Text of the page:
Mary Russell Mitford: Author of Our Village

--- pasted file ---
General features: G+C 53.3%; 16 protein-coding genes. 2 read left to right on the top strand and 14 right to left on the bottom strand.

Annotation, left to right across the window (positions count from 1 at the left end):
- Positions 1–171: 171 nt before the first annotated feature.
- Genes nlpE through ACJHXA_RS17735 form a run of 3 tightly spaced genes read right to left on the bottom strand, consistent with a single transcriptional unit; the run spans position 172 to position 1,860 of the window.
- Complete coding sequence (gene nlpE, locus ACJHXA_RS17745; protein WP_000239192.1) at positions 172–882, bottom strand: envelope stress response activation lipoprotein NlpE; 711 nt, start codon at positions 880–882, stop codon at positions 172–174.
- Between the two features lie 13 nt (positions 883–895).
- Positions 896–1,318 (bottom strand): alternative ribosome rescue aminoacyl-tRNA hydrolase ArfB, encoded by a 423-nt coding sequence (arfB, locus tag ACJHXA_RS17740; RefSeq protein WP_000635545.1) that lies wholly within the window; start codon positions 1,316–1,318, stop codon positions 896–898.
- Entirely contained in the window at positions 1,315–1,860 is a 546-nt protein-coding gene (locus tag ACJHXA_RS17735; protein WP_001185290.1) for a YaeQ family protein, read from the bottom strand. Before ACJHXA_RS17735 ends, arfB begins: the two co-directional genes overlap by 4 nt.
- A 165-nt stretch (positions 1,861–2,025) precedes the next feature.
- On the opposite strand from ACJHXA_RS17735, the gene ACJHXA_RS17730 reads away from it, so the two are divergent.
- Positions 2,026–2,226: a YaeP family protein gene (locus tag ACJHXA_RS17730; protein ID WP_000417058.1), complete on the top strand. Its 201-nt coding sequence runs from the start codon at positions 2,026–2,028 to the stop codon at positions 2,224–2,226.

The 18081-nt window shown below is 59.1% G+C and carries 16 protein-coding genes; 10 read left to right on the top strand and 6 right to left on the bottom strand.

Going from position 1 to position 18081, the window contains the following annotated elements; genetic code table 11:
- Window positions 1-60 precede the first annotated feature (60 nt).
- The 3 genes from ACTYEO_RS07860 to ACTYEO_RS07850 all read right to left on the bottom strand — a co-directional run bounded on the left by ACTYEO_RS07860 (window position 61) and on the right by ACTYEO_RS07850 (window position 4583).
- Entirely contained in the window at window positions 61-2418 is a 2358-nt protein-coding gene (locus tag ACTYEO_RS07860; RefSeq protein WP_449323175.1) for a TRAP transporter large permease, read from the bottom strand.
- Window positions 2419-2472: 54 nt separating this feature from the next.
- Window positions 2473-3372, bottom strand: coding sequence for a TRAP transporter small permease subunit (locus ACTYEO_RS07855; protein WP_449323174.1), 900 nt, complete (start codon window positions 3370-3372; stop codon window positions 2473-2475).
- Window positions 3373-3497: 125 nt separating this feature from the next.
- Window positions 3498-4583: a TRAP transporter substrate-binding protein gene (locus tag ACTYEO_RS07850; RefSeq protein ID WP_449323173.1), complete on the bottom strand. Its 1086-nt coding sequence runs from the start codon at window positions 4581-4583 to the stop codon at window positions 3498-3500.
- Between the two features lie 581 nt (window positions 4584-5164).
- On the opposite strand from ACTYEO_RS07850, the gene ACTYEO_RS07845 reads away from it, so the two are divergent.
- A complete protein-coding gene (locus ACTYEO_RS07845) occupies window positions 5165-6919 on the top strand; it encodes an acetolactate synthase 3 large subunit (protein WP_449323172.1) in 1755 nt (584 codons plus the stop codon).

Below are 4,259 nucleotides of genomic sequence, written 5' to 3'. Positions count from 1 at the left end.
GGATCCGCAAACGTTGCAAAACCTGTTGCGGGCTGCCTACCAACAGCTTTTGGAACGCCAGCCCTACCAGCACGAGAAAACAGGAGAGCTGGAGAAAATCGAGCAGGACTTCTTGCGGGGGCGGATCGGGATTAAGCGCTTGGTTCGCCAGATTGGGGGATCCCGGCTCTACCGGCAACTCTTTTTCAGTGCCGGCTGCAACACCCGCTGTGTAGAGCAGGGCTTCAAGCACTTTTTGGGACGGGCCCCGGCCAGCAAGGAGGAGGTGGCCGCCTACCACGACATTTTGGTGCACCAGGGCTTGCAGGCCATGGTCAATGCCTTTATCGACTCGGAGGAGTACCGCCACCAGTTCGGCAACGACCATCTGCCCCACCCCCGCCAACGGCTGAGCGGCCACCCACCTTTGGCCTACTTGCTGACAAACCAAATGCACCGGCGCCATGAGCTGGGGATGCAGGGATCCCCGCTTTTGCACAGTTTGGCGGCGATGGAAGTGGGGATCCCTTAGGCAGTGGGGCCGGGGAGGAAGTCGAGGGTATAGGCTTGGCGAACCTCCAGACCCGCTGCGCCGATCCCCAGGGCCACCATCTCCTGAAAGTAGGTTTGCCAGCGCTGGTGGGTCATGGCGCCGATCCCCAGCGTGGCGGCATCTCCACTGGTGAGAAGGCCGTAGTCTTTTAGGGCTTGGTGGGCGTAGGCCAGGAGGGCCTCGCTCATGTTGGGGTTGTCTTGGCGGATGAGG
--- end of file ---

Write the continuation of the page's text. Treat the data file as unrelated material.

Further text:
Mary Russell Mitford (16 December 1787 - 10 January 1855), was an English novelist and dramatist. She was born at Alresford, Hampshire. Her place in English literature is as the author of Our Village. This series of sketches of village scenes and vividly drawn characters was based upon life in Three Mile Cross, a hamlet in the parish of Shinfield, near Reading in Berkshire, where she lived. She was the only daughter of Dr George Mitford, or Midford, who spent her mother's fortune in a few years. Then he spent the greater part of £20,000, which in 1797 Mary, then aged ten, drew as a prize in a lottery. The family lived in large properties in Reading and then Grazeley (in Sulhamstead Abbots parish), but, when the money was all gone, they lived on a small remnant of the doctor's lost fortune and the proceeds of his daughter's literary career. He is thought to have inspired Mary with the keen delight in incongruities, the lively sympathy, self-willed vigorous individuality, and the womanly tolerance which inspire so many of her sketches of character. She was devoted to him, refused all holiday invitations because he could not live without her, and worked incessantly for him except when she broke off to read him the sporting newspapers. Later in life she moved from Three Mile Cross to Swallowfield, where she died on 10 January 1855 after being injured in a road accident. She is buried in the village. Her writing has all the charm of unaffected spontaneous humour, combined with quick wit and literary skill. She met Elizabeth Barrett Browning in 1836, and their acquaintance ripened into a warm friendship. The strain of poverty told on her work, for although her books sold at high prices, her income did not keep pace with her father's extravagances. In 1837, however, she received a civil list pension, and five years later her father died. A subscription was raised to pay his debts, and the surplus increased Mary's income. She eventually moved to a cottage in Swallowfield, where she remained for the rest of her life. She is buried in the churchyard there. Her youthful ambition had been to be the greatest English poetess, and her first publications were poems in the manner of Samuel Taylor Coleridge and Walter Scott (Miscellaneous Verses, 1810, reviewed by Scott in the Quarterly; Christine, a metrical tale, 1811; Blanche, 1813). Her play Julian was produced at Covent Garden, with William Charles Macready in the title role, in 1823; The Foscari was performed at Covent Garden, with Charles Kemble as the hero, in 1826; Rienzi, 1828, the best of her plays, had a run of thirty-four nights, and Mary's friend, Thomas Noon Talfourd, imagined that its vogue militated against the success of his own play Ion. Charles the First was refused a licence by the Lord Chamberlain, but was played at the Surrey Theatre in 1834. The prose, to which she was driven by domestic necessities, is more successful than her verse. The first series of Our Village sketches appeared in 1824, a second in 1826, a third in 1828, a fourth in 1830, a fifth in 1832. They were reprinted several times. Belford Regis, a novel in which the neighbourhood and society of Reading were idealized, was published in 1835. Her Recollections of a Literary Life(1852) is a series of causeries about her favorite books. Her talk was said by her friends, Elizabeth Browning and Hengist Horne, to have been even more amusing than her books, and five volumes of her Life and Letters, published in 1870 and 1872, show her to have been a delightful letter- writer. Mary was an enthusiast of Jane Austen's works, in spite of her gossipy nature, as when writing to a friend in 1815 (recall though, that when the Austens and Russells were neighbors, Jane was but a child of ten...was she truly husband hunting or merely entertaining herself by entering false marriages into the church register?)